Domestic life challenged me from the beginning.
When I was pregnant with our first child, I worried. Babies and small children frightened me because I didn’t have much experience with them.
The “stay-at-home” life challenged me even more. I struggled through those 10 years. Depressed and lonely, the quiet house unsettled me. When my husband left for work, I felt panicked. Once, when I confided in another woman, she pronounced, “You don’t really love your children, do you?” Love them? Of course I loved them! Horrified at her response, I buried the feelings and vowed never to share them again.
For years, I carried around the humiliation that I wasn’t a good mom. I questioned, “If I really loved them, wouldn’t being with them all day satisfy me?”
Since then, I’ve learned to look through Jesus’ eyes.
How does Jesus view the pain we bury and the stigma we carry?
Jesus turned the old way of thinking about shame and stigma upside down through an encounter with a leper (see Mark 1:41-42). You see, Moses’ Law directed lepers to live alone. Designated unclean, they couldn’t worship God at the temple. When they approached people, their torn clothes and unkempt hair identified them. Covering their faces, they yelled out, “Unclean! unclean!”
This leper came out of hiding and sought Jesus. Falling on His knees, he begged, “If You are willing, You can make me clean.” The disciples recoiled, but Jesus was moved by his plea. Deeply touched and upset, Jesus touched him, and said to him, “I am willing; be cleansed.” Immediately, he was healed of leprosy and cleansed.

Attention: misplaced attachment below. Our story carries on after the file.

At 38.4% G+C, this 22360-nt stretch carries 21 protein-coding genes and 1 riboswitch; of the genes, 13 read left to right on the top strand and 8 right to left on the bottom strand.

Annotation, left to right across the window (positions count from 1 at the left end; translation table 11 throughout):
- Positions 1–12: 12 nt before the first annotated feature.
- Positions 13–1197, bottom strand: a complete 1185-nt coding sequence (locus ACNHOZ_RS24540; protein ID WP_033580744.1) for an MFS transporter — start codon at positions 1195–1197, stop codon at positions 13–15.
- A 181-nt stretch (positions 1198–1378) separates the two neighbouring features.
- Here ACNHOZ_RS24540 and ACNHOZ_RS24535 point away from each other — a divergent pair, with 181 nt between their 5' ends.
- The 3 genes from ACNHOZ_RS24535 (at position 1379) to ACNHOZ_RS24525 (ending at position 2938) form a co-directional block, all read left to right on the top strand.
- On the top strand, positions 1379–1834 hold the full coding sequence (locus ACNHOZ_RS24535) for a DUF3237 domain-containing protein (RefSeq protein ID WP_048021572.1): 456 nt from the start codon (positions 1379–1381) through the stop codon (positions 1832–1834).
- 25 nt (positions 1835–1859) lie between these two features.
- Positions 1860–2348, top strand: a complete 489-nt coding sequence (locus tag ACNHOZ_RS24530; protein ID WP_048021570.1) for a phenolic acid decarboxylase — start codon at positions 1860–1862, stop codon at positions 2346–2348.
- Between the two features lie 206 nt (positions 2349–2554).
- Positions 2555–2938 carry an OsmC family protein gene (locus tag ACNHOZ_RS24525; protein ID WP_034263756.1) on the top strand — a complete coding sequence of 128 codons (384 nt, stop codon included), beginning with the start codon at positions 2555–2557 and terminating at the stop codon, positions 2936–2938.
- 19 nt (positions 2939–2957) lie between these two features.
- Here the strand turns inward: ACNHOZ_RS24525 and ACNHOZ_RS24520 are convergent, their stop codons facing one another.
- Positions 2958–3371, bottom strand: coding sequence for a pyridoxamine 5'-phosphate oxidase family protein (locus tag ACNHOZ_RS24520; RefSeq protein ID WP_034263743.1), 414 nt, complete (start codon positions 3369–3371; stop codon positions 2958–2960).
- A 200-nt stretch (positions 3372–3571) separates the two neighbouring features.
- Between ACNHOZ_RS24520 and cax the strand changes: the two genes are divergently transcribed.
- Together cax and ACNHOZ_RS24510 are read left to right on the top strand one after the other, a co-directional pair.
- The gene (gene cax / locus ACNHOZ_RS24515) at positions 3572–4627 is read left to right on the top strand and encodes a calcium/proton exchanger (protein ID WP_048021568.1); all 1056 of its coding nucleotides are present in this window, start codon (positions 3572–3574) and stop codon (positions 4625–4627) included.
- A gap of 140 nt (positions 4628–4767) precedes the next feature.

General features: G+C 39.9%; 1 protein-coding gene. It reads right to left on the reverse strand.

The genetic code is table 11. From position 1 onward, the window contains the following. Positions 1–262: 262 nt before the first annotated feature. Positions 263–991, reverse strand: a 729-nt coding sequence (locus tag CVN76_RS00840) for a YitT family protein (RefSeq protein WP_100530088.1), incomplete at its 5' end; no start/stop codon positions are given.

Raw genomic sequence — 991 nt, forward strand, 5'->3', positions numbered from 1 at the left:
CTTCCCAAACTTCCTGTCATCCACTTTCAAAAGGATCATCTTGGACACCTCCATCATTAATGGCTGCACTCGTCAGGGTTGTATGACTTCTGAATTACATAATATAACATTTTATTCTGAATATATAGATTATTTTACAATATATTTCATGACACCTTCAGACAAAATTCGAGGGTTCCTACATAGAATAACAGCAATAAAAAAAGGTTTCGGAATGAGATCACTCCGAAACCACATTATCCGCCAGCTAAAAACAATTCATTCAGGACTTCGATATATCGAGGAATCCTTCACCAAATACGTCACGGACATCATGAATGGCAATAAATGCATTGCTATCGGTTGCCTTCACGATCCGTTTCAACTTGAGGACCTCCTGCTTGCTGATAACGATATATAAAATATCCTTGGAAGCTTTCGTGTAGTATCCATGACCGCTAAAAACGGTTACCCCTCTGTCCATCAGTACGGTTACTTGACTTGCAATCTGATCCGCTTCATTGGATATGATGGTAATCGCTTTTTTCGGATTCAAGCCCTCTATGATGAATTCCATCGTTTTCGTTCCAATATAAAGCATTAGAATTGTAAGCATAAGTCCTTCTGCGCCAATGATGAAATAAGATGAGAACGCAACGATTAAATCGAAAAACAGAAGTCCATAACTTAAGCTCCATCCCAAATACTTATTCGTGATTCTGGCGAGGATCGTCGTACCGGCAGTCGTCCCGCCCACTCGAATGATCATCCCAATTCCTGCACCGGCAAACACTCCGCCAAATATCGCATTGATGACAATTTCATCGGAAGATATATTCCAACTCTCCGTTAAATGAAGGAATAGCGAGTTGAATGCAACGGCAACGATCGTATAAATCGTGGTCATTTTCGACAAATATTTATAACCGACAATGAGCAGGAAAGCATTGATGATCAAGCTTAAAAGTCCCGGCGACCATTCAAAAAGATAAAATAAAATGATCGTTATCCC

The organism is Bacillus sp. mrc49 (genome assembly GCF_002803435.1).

The world saw a stigma that branded him an outsider, an outcast. But Jesus saw a lonely man who needed human touch. The world heard a man unclean for worship. But Jesus heard a cry for healing and acceptance, a desire to be near God.
Some of us bear stigma, too
Some of us bury our shame, fearing their reaction.
Unpopular political views.
He was the most unique human being who ever lived. And everything He did and said was from God’s heart.
Watch Jesus’ encounter with the Leper as portrayed in The Visual Bible: Matthew.